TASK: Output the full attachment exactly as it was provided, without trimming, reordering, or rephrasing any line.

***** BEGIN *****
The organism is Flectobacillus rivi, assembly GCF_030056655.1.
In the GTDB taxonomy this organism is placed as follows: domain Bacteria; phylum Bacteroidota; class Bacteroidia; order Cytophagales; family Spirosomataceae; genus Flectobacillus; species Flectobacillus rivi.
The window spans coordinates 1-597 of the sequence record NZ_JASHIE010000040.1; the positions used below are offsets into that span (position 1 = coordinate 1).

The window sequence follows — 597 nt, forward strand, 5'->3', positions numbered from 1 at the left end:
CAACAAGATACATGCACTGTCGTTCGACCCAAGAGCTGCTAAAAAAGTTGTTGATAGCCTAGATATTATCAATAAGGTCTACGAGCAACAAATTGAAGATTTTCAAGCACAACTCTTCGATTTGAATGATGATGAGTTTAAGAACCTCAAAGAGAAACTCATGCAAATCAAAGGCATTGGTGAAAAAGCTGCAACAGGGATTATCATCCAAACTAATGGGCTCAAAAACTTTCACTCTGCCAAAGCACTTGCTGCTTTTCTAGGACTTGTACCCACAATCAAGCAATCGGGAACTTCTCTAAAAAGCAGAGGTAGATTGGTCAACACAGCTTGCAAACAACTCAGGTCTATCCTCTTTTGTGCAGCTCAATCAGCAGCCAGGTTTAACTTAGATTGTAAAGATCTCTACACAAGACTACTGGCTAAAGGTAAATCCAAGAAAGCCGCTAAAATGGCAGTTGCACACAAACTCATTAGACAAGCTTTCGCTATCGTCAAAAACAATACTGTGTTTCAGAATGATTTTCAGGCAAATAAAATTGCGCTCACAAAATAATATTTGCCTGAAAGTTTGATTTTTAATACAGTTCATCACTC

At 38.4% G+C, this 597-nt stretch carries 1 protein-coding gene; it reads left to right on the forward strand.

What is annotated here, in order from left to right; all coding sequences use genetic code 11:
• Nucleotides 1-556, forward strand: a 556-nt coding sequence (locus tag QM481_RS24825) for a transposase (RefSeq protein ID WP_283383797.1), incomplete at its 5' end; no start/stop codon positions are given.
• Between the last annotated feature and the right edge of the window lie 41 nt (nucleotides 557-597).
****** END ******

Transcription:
The organism is Flectobacillus rivi, assembly GCF_030056655.1.
In the GTDB taxonomy this organism is placed as follows: domain Bacteria; phylum Bacteroidota; class Bacteroidia; order Cytophagales; family Spirosomataceae; genus Flectobacillus; species Flectobacillus rivi.
The window spans coordinates 1-597 of the sequence record NZ_JASHIE010000040.1; the positions used below are offsets into that span (position 1 = coordinate 1).

The window sequence follows — 597 nt, forward strand, 5'->3', positions numbered from 1 at the left end:
CAACAAGATACATGCACTGTCGTTCGACCCAAGAGCTGCTAAAAAAGTTGTTGATAGCCTAGATATTATCAATAAGGTCTACGAGCAACAAATTGAAGATTTTCAAGCACAACTCTTCGATTTGAATGATGATGAGTTTAAGAACCTCAAAGAGAAACTCATGCAAATCAAAGGCATTGGTGAAAAAGCTGCAACAGGGATTATCATCCAAACTAATGGGCTCAAAAACTTTCACTCTGCCAAAGCACTTGCTGCTTTTCTAGGACTTGTACCCACAATCAAGCAATCGGGAACTTCTCTAAAAAGCAGAGGTAGATTGGTCAACACAGCTTGCAAACAACTCAGGTCTATCCTCTTTTGTGCAGCTCAATCAGCAGCCAGGTTTAACTTAGATTGTAAAGATCTCTACACAAGACTACTGGCTAAAGGTAAATCCAAGAAAGCCGCTAAAATGGCAGTTGCACACAAACTCATTAGACAAGCTTTCGCTATCGTCAAAAACAATACTGTGTTTCAGAATGATTTTCAGGCAAATAAAATTGCGCTCACAAAATAATATTTGCCTGAAAGTTTGATTTTTAATACAGTTCATCACTC

At 38.4% G+C, this 597-nt stretch carries 1 protein-coding gene; it reads left to right on the forward strand.

What is annotated here, in order from left to right; all coding sequences use genetic code 11:
• Nucleotides 1-556, forward strand: a 556-nt coding sequence (locus tag QM481_RS24825) for a transposase (RefSeq protein ID WP_283383797.1), incomplete at its 5' end; no start/stop codon positions are given.
• Between the last annotated feature and the right edge of the window lie 41 nt (nucleotides 557-597).